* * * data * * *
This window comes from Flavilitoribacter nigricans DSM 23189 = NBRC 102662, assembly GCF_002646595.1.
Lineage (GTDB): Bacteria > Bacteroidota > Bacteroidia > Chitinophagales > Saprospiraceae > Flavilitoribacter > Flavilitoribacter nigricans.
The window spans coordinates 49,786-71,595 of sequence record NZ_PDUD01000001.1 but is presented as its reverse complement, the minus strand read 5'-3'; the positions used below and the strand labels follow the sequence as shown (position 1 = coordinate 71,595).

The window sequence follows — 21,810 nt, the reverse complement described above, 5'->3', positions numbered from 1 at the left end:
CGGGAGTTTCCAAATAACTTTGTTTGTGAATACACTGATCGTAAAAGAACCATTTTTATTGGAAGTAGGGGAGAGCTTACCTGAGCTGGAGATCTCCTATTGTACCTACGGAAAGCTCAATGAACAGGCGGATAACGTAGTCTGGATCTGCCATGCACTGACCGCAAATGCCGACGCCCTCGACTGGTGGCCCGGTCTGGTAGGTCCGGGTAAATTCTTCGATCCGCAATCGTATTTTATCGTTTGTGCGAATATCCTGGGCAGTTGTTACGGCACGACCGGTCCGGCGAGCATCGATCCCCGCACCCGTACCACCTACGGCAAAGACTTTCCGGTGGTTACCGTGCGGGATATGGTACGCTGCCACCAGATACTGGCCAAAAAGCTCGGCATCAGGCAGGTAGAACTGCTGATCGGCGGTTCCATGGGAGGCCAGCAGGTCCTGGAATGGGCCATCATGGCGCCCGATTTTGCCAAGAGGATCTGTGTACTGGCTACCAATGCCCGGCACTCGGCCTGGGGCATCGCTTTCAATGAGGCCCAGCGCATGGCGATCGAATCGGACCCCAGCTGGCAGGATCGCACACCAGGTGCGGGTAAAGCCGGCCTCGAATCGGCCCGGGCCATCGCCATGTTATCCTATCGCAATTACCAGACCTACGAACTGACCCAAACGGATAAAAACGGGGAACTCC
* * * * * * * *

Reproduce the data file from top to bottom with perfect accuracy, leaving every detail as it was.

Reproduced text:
This window comes from Flavilitoribacter nigricans DSM 23189 = NBRC 102662, assembly GCF_002646595.1.
Lineage (GTDB): Bacteria > Bacteroidota > Bacteroidia > Chitinophagales > Saprospiraceae > Flavilitoribacter > Flavilitoribacter nigricans.
The window spans coordinates 49,786-71,595 of sequence record NZ_PDUD01000001.1 but is presented as its reverse complement, the minus strand read 5'-3'; the positions used below and the strand labels follow the sequence as shown (position 1 = coordinate 71,595).

The window sequence follows — 21,810 nt, the reverse complement described above, 5'->3', positions numbered from 1 at the left end:
CGGGAGTTTCCAAATAACTTTGTTTGTGAATACACTGATCGTAAAAGAACCATTTTTATTGGAAGTAGGGGAGAGCTTACCTGAGCTGGAGATCTCCTATTGTACCTACGGAAAGCTCAATGAACAGGCGGATAACGTAGTCTGGATCTGCCATGCACTGACCGCAAATGCCGACGCCCTCGACTGGTGGCCCGGTCTGGTAGGTCCGGGTAAATTCTTCGATCCGCAATCGTATTTTATCGTTTGTGCGAATATCCTGGGCAGTTGTTACGGCACGACCGGTCCGGCGAGCATCGATCCCCGCACCCGTACCACCTACGGCAAAGACTTTCCGGTGGTTACCGTGCGGGATATGGTACGCTGCCACCAGATACTGGCCAAAAAGCTCGGCATCAGGCAGGTAGAACTGCTGATCGGCGGTTCCATGGGAGGCCAGCAGGTCCTGGAATGGGCCATCATGGCGCCCGATTTTGCCAAGAGGATCTGTGTACTGGCTACCAATGCCCGGCACTCGGCCTGGGGCATCGCTTTCAATGAGGCCCAGCGCATGGCGATCGAATCGGACCCCAGCTGGCAGGATCGCACACCAGGTGCGGGTAAAGCCGGCCTCGAATCGGCCCGGGCCATCGCCATGTTATCCTATCGCAATTACCAGACCTACGAACTGACCCAAACGGATAAAAACGGGGAACTCC